Will AI Destroy More Jobs Than It Creates Over the Next Decade?

lunes, 8 de abril de 2019

Decide the answer for yourself, as two experts square off on this crucial question


Autonomous cars, cashier-less stores, chatbots. Artificial intelligence already is changing the way we live and work, and machine learning promises to transform the world in ways we can’t even imagine.

Businesses are racing to adopt AI technology, betting it will help them boost productivity and cut costs. A recent global survey of chief information officers by Gartner Inc. found that more than 90% plan to have deployed AI technology in their companies in some way within the next three years.

What this means for the labor market remains to be seen. AI most certainly will destroy some jobs as machines learn to do tasks that previously required human input. But AI also is expected to create new jobs for workers with the right skills and education. Will the new jobs that emerge offset the jobs that are lost over the next decade?

Some experts are skeptical. They say history shows that technological revolutions-while beneficial to workers in the long run-can force many into lower-wage jobs or unemployment in the short run.

Others disagree, saying automation always leads to higher productivity. That, in turn, lowers prices or raises wages, either of which leads to more spending and investment, which creates jobs.

Carl Benedikt Frey, Oxford Martin Citi Fellow at the Oxford Martin School, Oxford University, expects AI-related job losses in the short term. Robert D. Atkinson, president of the Information Technology and Innovation Foundation, a think tank for science and technology policy, says such worries are overblown.

YES: History Tells Us the Answer, and It Isn’t Encouraging

By Carl Benedikt Frey

Like in past technological revolutions, the coming revolution in artificial intelligence is likely to destroy more jobs than it creates in the short run.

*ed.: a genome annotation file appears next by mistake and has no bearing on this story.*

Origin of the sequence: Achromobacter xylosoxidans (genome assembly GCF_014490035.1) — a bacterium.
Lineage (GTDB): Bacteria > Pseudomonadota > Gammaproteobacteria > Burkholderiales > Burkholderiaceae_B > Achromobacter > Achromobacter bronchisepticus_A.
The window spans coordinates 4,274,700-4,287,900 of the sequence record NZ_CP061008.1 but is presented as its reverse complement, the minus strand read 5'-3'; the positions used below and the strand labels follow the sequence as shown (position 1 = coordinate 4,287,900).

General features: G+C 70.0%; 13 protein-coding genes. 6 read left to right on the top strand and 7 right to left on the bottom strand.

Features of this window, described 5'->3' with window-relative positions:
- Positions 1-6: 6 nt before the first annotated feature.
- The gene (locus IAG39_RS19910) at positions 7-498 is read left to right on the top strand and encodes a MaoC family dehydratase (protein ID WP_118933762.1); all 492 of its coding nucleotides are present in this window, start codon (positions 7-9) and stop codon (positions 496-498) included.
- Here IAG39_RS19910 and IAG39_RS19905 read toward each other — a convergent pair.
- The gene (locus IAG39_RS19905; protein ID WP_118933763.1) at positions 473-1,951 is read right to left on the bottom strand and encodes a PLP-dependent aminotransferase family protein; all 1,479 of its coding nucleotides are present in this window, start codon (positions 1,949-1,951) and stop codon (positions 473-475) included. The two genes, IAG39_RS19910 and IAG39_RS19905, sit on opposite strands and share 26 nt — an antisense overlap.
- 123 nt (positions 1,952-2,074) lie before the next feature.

Throughout history, the long-term benefits of new technologies to average people have been immense and indisputable. But new technologies tend to put people out of work in the short run, and what economists regard as the short run can be many years.

More than two centuries have passed since the Luddites destroyed machinery threatening their jobs, and parallels are often drawn between the Industrial Revolution and our age of automation to suggest English textile workers were wrong in trying to halt the adoption of machines. While it is true that labor-force participation rates have trended upward since the dawn of the Industrial Revolution, the Luddites didn’t benefit. For them, mechanization led to what historian Duncan Bythell has called “the largest case of redundancy or technological unemployment in our recent economic history.”

The Luddites weren’t the only ones whose incomes vanished. During the first seven decades of the Industrial Revolution (from 1770 to 1840), average real wages in England were stagnant and spending among low-income households declined at a time when per capita GDP grew 46%. The early gains from mechanization went to industrialists, who saw their rate of profit double.

Machinery angst erupted again in the 1920s when U.S. factories reorganized around electric motors. Productivity data published in 1927 and showing that manufacturing employment had fallen since 1919 led to a series of displaced-worker surveys showing that many Americans had failed to find new work after 12 months.

More recently, wages for men with no more than a high-school diploma, who would have flocked into factories before the age of robots, have declined since 1980, adjusted for inflation. Labor-force participation rates among men age 25 to 55 have fallen, as well. Economists Daron Acemoglu and Pascual Restrepo, in a study of industrial robot usage between 1990 and 2007, estimate that each multipurpose robot replaced about 3.3 jobs in the U.S. economy.

Many replacing technologies loom on the horizon. Google is building AI technology to replace people in call centers, and Amazon is building Go stores without cashiers.

My own research with Michael Osborne of the Oxford Martin School suggests that 47% of U.S. jobs could be automated due to advances in AI. Few observers at the time believed fashion models would become exposed to automation as we predicted, yet generative adversarial networks capable of creating fake fashion models from images now exist. True, a study published by the OECD suggests far fewer jobs are at risk, but it mistakenly considered worker characteristics such as income and education, while we looked at the automatability of tasks performed on the job. Their statistical model also performs less well against the data than ours.

Concerns over widespread technological unemployment are surely exaggerated, but there are good reasons to be concerned about the short run.

First, the fact that robots have reduced employment suggests productivity growth alone may not be enough to offset automation-related job losses: Workers will also have to depend on new jobs directly created by AI.